Of course Kelly didn’t write Trapped anticipating the events of fall 2017. And he claims he neither reads nor directly references literature, telling GQ in 2016, “I started calling myself the Pied Piper because of the flute. . . I don’t really know the story of the Pied Piper. I don’t read stories, first of all . . . I’ve called myself a lot of things, changing the name, switching it up, just flipping, remixing. But never to harm anybody. Never to make a deep statement for people to dig into and figure it out.” But Sylvester’s louche, picaresque characterization recalls the ways in which suspected abusers, from Weinstein to Mario Batali to Russell Simmons to Mario Testino and Bruce Weber to Kelly himself, have been described by alleged victims and supporters alike. And Trapped in the Closet‘s main narrative thrust, of a rogue male protagonist barely wading above the murk of an elaborate sex scandal inflamed by gossip and exposure in the national media, certainly makes it very much an artifact of the present.
In this moment, I wonder about the relationship between Kelly’s “alien” and the singer’s life on this plane. The series is supposedly out of this world, yet it’s devoted to a particular kind of man’s problems living in ours. Perhaps for Kelly, “alien” also means “art.” There’s the way of compressing complex ideas by imagining how someone would describe them to an extraterrestrial; Kelly’s way of conceptualizing his work fucks up that rhetorical strategy. Instead, he distills a mess of complicated ideas into an “otherworldly” offering he shares with a global audience. It feels notable that this is how Kelly thinks about Trapped—a story about gossip and sex that’s set some distance apart from the real world. A work fashioned by an aggrieved auteur and made to contain the undesirable, in his view it floats in space, away from us, starkly outside the spheres of influence found here. In 2016, when New York Magazine’s David Marchese asked Kelly if he is sexually attracted to underaged girls, Kelly denied it, replying, “That’s a rumor that comes from the Earth, like all rumors[.]”
As it pertains to Kelly, it seems a good deal of the American music industry and buying public is currently trapped.
Some years ago, I went to see a screening of Trapped in the Closet on Earth, at the New Parkway Theater in Oakland. Relishing the opportunity to make fun of the series and sing along with other hipsters, my excitement dampened once the program began. Instead of going directly into Trapped in the Closet proper, the theater aired a few of Kelly’s videos in a short featurette before the main show. I clammed up, ready to shout along to Trapped but not the other songs, and yet the DVD or reel they were projecting from ensured it was to impossible to alienate this project from his others. I remember feeling stuck watching the music videos, uncomfortable with the fact that I’d paid to support R. Kelly, yet still looking forward to singing this ridiculous song with the verve of a musical theater nerd. For the remainder of the event, I munched popcorn sprinkled with nutritional yeast, and I bellowed punchlines—my emotions oscillated between guilt and a hearty karaoke zeal, my mind and mouth did not agree.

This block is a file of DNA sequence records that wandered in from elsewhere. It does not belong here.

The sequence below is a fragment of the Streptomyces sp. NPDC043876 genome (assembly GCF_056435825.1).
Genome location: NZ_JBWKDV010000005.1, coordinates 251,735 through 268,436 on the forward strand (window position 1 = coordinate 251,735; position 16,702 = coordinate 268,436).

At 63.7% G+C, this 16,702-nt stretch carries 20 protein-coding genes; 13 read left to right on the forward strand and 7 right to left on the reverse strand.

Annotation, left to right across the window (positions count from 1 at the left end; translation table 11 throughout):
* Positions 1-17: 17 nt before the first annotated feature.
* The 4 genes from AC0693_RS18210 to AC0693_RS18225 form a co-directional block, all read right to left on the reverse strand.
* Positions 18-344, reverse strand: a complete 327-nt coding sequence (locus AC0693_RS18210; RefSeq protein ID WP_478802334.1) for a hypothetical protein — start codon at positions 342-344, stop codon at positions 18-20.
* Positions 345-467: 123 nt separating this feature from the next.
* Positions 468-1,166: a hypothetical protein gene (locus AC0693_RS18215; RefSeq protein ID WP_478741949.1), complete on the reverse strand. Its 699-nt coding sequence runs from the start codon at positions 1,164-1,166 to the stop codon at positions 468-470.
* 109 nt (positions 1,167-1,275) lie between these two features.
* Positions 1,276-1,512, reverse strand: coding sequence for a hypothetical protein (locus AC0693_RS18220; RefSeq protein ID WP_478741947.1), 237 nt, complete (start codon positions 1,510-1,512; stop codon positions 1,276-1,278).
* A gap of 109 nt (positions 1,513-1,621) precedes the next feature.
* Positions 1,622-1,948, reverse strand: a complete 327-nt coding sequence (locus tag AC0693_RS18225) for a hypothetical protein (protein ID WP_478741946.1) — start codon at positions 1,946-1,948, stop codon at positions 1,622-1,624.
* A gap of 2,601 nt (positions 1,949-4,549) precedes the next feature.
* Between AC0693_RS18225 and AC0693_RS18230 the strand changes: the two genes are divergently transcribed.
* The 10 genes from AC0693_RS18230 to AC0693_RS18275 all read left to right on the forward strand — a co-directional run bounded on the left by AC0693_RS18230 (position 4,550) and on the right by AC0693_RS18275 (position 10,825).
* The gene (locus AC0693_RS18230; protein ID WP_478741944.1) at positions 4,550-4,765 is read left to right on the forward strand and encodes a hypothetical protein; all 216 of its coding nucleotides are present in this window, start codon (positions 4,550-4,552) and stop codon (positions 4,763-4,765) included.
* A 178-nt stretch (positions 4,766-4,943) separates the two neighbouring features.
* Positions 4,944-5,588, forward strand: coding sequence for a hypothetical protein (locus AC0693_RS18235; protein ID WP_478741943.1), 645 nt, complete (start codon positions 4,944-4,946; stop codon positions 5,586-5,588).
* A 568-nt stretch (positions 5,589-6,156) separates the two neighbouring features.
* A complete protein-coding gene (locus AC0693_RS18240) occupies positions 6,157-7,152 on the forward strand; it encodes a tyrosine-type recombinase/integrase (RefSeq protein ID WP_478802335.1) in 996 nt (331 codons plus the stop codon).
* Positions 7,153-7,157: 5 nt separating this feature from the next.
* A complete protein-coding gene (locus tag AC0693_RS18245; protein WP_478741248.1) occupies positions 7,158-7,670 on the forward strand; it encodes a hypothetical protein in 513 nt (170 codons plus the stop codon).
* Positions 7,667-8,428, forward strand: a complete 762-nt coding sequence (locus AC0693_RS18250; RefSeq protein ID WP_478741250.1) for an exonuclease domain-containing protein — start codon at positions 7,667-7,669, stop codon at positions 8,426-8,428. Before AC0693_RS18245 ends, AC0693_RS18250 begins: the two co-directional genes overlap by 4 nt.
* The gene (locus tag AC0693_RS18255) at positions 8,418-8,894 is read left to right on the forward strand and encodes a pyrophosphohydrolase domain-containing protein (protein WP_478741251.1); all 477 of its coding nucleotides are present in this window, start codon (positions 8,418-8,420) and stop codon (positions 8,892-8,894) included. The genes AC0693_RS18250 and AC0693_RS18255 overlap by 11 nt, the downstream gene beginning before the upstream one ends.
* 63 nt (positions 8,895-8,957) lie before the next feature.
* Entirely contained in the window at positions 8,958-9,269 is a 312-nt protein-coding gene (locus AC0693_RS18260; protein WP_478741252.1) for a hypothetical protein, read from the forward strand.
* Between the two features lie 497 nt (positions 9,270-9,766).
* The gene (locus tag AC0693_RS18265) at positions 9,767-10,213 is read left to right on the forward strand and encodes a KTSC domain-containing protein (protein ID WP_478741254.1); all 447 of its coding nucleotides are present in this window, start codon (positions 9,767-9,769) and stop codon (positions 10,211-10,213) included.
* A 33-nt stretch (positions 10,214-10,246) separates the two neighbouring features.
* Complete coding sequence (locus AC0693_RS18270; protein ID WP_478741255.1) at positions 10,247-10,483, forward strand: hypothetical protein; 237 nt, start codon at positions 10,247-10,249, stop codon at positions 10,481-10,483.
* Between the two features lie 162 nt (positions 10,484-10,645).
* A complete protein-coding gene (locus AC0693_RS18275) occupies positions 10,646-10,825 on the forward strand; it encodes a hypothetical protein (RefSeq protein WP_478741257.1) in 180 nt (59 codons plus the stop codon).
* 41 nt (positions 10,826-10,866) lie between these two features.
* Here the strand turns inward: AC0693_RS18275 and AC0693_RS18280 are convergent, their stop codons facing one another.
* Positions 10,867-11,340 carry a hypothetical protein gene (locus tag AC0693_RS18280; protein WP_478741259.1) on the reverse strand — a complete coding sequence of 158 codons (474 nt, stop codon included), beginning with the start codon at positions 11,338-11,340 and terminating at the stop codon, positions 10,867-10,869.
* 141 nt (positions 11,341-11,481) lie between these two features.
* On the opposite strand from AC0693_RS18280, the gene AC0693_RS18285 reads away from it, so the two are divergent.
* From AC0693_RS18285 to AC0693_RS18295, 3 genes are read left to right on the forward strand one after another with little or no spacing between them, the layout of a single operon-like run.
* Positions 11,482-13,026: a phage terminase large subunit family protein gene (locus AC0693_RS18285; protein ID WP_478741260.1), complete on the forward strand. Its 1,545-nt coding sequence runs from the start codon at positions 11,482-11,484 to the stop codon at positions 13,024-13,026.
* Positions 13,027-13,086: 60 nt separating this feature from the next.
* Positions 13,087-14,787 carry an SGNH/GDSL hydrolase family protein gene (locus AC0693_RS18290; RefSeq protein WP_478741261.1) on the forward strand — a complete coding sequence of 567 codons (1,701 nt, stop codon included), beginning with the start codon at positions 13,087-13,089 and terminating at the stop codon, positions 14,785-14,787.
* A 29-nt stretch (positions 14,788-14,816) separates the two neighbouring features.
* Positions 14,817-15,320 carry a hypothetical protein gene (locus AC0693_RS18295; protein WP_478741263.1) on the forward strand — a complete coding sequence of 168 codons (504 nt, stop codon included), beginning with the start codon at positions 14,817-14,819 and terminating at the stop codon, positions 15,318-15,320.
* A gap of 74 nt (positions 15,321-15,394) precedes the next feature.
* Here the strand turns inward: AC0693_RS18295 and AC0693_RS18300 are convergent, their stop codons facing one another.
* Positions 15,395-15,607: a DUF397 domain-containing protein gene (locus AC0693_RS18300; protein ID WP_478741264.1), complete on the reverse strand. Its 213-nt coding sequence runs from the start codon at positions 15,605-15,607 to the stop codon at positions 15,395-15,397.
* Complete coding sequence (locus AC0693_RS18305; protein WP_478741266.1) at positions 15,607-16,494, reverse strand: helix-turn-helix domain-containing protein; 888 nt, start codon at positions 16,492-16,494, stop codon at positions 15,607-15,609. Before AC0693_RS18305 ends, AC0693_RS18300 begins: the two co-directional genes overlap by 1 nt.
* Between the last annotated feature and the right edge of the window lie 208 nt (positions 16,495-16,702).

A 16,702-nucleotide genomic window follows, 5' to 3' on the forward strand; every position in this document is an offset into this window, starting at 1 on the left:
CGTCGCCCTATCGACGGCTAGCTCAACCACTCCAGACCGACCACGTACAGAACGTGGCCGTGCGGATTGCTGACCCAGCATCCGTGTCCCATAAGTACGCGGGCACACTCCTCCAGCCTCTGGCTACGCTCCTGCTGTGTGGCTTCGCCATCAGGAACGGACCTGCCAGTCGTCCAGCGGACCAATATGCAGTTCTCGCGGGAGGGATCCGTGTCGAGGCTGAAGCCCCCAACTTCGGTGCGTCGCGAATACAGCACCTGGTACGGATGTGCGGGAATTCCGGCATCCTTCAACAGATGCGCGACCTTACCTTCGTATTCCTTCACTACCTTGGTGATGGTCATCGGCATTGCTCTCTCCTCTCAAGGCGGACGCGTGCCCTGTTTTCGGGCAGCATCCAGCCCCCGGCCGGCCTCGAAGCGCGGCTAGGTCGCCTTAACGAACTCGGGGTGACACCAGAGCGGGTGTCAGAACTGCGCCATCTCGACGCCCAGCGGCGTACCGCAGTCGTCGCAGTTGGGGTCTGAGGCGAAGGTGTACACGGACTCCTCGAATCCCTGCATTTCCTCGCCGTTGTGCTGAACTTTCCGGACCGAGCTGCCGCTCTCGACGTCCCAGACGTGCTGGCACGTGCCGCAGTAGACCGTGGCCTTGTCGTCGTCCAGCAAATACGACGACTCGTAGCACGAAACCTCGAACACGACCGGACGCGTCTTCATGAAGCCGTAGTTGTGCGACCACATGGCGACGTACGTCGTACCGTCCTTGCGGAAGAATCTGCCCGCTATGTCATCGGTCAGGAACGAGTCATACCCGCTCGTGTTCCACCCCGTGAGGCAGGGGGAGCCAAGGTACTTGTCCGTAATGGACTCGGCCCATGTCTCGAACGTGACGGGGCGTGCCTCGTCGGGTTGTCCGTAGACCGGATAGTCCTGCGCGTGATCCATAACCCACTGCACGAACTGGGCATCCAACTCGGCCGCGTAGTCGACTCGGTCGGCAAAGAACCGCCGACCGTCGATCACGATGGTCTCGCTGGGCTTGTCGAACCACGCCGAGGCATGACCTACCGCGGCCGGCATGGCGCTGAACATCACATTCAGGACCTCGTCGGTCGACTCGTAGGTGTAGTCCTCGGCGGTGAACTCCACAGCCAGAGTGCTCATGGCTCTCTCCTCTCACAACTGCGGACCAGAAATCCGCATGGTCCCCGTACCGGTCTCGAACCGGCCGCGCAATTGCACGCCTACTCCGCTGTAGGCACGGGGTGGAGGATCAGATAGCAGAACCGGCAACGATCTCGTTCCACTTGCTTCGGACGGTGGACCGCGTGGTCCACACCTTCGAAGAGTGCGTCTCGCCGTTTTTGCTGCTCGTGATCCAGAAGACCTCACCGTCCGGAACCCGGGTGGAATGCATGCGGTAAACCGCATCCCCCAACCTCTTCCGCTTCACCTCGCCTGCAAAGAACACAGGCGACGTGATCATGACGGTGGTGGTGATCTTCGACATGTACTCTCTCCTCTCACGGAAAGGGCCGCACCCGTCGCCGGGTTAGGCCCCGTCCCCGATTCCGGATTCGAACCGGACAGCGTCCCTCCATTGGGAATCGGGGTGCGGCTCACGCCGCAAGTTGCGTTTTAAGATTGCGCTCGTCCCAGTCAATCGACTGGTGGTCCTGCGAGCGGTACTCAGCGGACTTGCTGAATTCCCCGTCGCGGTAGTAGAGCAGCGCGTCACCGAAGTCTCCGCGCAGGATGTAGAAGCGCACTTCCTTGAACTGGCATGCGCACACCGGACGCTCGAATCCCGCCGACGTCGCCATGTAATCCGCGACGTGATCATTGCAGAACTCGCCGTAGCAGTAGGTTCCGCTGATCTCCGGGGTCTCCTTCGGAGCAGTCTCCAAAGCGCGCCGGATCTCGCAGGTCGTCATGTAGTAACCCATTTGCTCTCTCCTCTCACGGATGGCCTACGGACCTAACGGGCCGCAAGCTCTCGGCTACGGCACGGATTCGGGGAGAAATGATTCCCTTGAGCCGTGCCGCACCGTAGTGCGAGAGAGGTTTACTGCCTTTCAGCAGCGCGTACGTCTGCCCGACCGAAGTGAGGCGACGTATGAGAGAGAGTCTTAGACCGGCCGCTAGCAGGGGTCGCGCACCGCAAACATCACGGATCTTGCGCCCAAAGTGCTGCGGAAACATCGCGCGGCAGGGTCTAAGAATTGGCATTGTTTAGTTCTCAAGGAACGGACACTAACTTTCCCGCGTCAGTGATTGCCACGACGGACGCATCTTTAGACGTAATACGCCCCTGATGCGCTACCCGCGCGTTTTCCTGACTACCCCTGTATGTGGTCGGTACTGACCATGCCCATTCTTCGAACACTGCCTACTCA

As it pertains to Kelly, it seems a good deal of the American music industry and buying public is currently sort of trapped, or at least as constrained as I was at that screening—and still am, in many ways. According to journalist Jim DeRogatis, an employee of Kelly’s former label Jive Records once said of the label’s decision to keep working with the singer, “At the time it seemed disgusting, but it was the music business, an industry built on the foundation of white male sexual fantasy, so a lot of bad behavior was not only condoned, but enabled and encouraged.” DeRogatis has said that based on his years of reporting on Kelly’s alleged abuse, “no one, it seems, matters less in our society than young black women.” If not in a closet, with all of its attendant metaphorical meanings, then those who shrug at the mounting allegations against Kelly maybe place the singer in an antechamber or lobby of some kind, a holding cell for men who are suspected predators but who are accused of abusing people most Americans don’t seem to really give a shit about. But—as in a Sylvester-esque cliffhanger, it feels like our national culture is on the cusp of something. The protests are back in full swing, and #MeToo insists that the issues of sexual assault and harassment are taken seriously, and that the movement is inclusive for all women. What comes next? A singer muted, or, as in Trapped in the Closet, a continuation of the same fucking song?